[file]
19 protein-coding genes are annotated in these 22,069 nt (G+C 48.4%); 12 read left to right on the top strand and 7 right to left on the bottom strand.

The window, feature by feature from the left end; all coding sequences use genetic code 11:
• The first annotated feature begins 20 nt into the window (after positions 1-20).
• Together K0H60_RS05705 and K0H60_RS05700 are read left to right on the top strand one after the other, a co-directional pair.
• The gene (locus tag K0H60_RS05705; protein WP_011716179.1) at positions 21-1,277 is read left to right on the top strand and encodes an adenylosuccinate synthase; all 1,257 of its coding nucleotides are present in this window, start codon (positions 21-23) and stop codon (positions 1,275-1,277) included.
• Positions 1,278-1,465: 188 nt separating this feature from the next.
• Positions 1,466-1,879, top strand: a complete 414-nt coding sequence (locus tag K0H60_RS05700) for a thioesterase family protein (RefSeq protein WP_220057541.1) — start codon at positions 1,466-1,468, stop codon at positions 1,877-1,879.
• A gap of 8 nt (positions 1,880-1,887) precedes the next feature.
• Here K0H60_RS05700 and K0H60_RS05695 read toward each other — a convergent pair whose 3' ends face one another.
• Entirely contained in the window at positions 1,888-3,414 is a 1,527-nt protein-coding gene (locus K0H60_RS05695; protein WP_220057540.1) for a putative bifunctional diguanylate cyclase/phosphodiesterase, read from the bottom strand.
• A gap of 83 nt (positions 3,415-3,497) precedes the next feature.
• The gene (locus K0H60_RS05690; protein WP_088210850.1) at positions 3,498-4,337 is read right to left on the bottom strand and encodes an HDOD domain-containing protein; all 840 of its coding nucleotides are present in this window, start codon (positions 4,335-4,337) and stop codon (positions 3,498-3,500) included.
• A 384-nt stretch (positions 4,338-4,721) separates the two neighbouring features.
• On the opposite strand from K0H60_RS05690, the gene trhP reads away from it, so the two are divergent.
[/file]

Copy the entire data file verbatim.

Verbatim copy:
19 protein-coding genes are annotated in these 22,069 nt (G+C 48.4%); 12 read left to right on the top strand and 7 right to left on the bottom strand.

The window, feature by feature from the left end; all coding sequences use genetic code 11:
• The first annotated feature begins 20 nt into the window (after positions 1-20).
• Together K0H60_RS05705 and K0H60_RS05700 are read left to right on the top strand one after the other, a co-directional pair.
• The gene (locus tag K0H60_RS05705; protein WP_011716179.1) at positions 21-1,277 is read left to right on the top strand and encodes an adenylosuccinate synthase; all 1,257 of its coding nucleotides are present in this window, start codon (positions 21-23) and stop codon (positions 1,275-1,277) included.
• Positions 1,278-1,465: 188 nt separating this feature from the next.
• Positions 1,466-1,879, top strand: a complete 414-nt coding sequence (locus tag K0H60_RS05700) for a thioesterase family protein (RefSeq protein WP_220057541.1) — start codon at positions 1,466-1,468, stop codon at positions 1,877-1,879.
• A gap of 8 nt (positions 1,880-1,887) precedes the next feature.
• Here K0H60_RS05700 and K0H60_RS05695 read toward each other — a convergent pair whose 3' ends face one another.
• Entirely contained in the window at positions 1,888-3,414 is a 1,527-nt protein-coding gene (locus K0H60_RS05695; protein WP_220057540.1) for a putative bifunctional diguanylate cyclase/phosphodiesterase, read from the bottom strand.
• A gap of 83 nt (positions 3,415-3,497) precedes the next feature.
• The gene (locus K0H60_RS05690; protein WP_088210850.1) at positions 3,498-4,337 is read right to left on the bottom strand and encodes an HDOD domain-containing protein; all 840 of its coding nucleotides are present in this window, start codon (positions 4,335-4,337) and stop codon (positions 3,498-3,500) included.
• A 384-nt stretch (positions 4,338-4,721) separates the two neighbouring features.
• On the opposite strand from K0H60_RS05690, the gene trhP reads away from it, so the two are divergent.